We began collecting our sonic minutes over six months ago, not really knowing where the project would take us.  We knew that we wanted to speak with people who lived in the City to find out how they thought about their soundscape and we were especially interested in documenting those sounds that we felt in some way said something about life in Armagh.  Since that time we have met a wide range of people, all of whom have been generous with their time as well as enthusiastic to support our quest.  We have gone to prison, entered astronomical domes, waded through rivers and climbed bell towers; we have met sportsmen, scientists, talking birds, nurses, shop owners and even the local grave digger.  All had their own sound and all had a story to tell….

Over the next few months I will begin designing the actual physical sound installation itself, working with the recordings, collecting the necessary audio equipment, and testing the installation ready for exhibition in the Market Theatre Arts Centre‘s  Main Gallery next April.

acoustic design

08 composing

Not all of Armagh’s sounds happen at random.  In fact most have a pattern to them – in the sense that they generally occur at a certain time of day or under certain circumstances.  In this sense, therefore, it is possible to think of the City’s soundscape as a sort of musical score – not in order for one to direct the sounds, but certainly as an aid to retrospectively understand them.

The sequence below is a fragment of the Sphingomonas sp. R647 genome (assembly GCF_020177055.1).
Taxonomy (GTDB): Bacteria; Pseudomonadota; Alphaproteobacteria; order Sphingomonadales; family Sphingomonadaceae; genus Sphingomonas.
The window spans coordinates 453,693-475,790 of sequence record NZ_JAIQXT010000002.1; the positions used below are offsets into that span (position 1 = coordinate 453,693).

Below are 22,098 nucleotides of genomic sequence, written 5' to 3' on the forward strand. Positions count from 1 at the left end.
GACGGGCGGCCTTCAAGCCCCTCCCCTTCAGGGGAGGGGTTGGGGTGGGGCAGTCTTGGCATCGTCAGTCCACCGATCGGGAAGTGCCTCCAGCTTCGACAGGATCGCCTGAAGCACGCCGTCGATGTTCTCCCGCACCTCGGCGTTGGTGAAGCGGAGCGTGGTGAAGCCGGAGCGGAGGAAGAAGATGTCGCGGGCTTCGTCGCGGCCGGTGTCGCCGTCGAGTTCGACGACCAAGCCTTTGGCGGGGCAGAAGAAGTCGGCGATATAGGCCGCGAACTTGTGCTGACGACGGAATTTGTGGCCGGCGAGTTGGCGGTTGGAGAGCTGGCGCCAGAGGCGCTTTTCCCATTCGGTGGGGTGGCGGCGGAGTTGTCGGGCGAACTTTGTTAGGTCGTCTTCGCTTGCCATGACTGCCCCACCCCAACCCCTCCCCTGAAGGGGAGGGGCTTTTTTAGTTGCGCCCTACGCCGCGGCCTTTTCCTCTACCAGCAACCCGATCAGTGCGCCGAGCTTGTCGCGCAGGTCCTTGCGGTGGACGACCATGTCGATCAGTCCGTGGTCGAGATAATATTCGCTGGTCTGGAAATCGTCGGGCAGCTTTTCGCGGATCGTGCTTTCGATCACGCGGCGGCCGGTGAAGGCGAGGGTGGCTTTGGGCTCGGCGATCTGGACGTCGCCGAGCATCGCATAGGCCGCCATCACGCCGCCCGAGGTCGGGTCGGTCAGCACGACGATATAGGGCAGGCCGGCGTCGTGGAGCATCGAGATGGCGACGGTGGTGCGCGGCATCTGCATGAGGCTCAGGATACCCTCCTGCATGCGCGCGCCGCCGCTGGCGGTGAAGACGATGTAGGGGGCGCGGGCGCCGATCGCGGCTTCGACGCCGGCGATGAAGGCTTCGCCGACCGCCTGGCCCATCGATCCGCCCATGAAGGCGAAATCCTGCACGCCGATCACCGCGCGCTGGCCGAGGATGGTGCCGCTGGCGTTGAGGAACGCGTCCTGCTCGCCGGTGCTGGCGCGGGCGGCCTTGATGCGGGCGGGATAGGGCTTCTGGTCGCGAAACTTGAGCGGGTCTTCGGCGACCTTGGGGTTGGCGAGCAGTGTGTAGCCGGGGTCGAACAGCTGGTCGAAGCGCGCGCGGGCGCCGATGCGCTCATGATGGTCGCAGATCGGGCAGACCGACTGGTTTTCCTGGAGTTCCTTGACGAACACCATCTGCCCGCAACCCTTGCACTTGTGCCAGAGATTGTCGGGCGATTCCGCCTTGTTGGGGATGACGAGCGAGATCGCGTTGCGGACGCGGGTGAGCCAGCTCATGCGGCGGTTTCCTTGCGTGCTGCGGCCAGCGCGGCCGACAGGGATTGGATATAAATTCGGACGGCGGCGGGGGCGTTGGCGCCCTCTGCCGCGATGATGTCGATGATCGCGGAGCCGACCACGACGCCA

The inference, of course, is that anyone who contributes to this composition by making any sort of sound is therefore also a musician within this score.  And also, that the people who have specific responsibility for the design of the City and therefore the sounds that emanate as a result (for example, those involved in urban regeneration, management of population density, organisation of green spaces, traffic flow, and so on) are actually the piece’s composers.

Now, it’s obvious that as the City is being regenerated a lot of thought is being put into how the centre of Armagh looks.  I wonder though how much musical training these planners have?

send us a postcard!

pick a card, any card....

The postcards are well-and-truly distributed throughout the city now. We have been back to many of the places that have so far contributed sounds and given them their own cards in order to also encourage others to become involved, as well as letting them have a CD of their sonic minute. The theatre has also agreed to give the postcards out to their audiences, and so this will also greatly help to spread the word.

On the front desk of the Market Place Theatre and Arts Centre we have a collection box for people to put their completed suggestions for further recordings, and so we will be looking forward to seeing what sort of public response this generates….

call for sounds

06 call for sounds

As Julie and I have been collecting the various ‘minutes’ for our Armaghoclock installation we have been delving deeper into Armagh culture, and as a result we are meeting some quite extraordinary people who have a passion for the City and what goes on there.  We now have quite a list of recordings to do, and so there is much work that needs to be done.

Today we also have extended our call for sounds to the local newspapers in order to help us reach our target of sixty sounds and ensure that our work is as representative as possible.  We have also had 5000 postcards printed up to be distributed throughout the City over the next month to further encourage people to jot down their recommended sound to be featured in the final installation.